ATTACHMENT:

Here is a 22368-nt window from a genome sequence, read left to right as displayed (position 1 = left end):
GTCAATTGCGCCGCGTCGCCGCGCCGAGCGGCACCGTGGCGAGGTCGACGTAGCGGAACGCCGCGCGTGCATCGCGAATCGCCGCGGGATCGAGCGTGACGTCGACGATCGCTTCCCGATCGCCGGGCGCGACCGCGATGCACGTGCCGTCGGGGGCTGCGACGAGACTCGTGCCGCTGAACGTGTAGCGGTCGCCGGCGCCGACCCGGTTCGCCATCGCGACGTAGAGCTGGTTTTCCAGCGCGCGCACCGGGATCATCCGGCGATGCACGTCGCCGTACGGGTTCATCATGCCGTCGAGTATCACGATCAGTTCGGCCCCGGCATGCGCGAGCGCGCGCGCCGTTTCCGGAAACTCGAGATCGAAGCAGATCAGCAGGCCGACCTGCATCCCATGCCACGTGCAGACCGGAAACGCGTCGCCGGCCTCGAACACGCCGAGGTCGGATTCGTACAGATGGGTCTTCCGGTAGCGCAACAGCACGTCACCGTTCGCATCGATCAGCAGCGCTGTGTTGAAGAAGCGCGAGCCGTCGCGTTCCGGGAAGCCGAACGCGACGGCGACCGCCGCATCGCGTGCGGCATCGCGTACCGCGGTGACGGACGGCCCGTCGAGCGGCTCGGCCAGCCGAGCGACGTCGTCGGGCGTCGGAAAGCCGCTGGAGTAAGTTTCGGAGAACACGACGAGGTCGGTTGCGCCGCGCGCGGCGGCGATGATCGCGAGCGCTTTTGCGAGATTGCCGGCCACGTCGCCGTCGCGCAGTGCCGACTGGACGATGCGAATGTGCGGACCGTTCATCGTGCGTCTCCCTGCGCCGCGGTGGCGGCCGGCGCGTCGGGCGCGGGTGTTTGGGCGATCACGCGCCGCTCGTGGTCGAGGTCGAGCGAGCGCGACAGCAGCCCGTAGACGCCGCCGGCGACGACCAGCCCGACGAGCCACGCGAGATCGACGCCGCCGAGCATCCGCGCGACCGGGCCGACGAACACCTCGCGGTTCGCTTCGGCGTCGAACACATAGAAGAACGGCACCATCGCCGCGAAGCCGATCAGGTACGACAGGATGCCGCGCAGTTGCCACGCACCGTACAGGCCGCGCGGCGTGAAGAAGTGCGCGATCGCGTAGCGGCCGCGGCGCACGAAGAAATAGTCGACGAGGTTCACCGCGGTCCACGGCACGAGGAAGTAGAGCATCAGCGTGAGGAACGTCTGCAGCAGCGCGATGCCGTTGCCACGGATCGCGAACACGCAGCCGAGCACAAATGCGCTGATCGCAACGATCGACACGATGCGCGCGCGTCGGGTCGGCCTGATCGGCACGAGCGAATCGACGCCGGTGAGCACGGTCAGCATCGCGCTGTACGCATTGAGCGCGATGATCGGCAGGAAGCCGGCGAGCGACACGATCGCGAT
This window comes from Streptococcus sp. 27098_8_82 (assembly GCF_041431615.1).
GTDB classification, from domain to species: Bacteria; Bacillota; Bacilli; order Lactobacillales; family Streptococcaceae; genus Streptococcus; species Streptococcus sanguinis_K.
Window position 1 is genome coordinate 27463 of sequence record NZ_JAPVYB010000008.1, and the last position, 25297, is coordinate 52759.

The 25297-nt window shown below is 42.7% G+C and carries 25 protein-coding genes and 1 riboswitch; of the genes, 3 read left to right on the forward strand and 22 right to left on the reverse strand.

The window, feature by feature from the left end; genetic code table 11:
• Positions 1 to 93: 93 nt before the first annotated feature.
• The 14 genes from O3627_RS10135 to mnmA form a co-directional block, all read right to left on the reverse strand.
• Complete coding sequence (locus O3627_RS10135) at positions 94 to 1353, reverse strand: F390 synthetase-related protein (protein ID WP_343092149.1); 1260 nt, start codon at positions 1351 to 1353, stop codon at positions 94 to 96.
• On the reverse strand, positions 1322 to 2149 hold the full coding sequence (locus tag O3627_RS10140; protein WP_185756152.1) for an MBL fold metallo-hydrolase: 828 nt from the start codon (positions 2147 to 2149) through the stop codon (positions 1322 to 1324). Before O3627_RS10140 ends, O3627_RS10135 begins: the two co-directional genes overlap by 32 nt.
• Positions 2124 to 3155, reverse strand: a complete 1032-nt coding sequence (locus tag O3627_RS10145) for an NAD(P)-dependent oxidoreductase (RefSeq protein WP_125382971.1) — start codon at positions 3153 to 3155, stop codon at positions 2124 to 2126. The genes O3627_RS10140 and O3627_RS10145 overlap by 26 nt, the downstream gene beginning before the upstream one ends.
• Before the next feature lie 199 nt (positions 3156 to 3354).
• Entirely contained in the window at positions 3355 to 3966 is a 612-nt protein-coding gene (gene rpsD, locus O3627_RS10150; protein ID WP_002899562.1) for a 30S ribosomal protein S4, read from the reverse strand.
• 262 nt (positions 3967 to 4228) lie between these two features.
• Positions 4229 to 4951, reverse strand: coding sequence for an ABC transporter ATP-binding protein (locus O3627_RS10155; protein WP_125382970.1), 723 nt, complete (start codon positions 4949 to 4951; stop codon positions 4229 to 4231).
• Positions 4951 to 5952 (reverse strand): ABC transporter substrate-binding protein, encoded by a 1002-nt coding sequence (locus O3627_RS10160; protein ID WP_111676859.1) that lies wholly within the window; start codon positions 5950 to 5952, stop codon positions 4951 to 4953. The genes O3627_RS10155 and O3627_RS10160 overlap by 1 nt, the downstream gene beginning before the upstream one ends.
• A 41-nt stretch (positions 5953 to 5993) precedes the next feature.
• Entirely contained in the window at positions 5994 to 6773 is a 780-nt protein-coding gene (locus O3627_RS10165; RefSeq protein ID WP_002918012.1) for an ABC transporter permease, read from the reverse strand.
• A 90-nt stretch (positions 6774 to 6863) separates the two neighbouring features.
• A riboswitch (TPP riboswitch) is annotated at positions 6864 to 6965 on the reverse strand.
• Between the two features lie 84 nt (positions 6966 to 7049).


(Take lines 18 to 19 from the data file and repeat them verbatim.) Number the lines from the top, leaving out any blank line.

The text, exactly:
• A 41-nt stretch (positions 5953 to 5993) precedes the next feature.
• Entirely contained in the window at positions 5994 to 6773 is a 780-nt protein-coding gene (locus O3627_RS10165; RefSeq protein ID WP_002918012.1) for an ABC transporter permease, read from the reverse strand.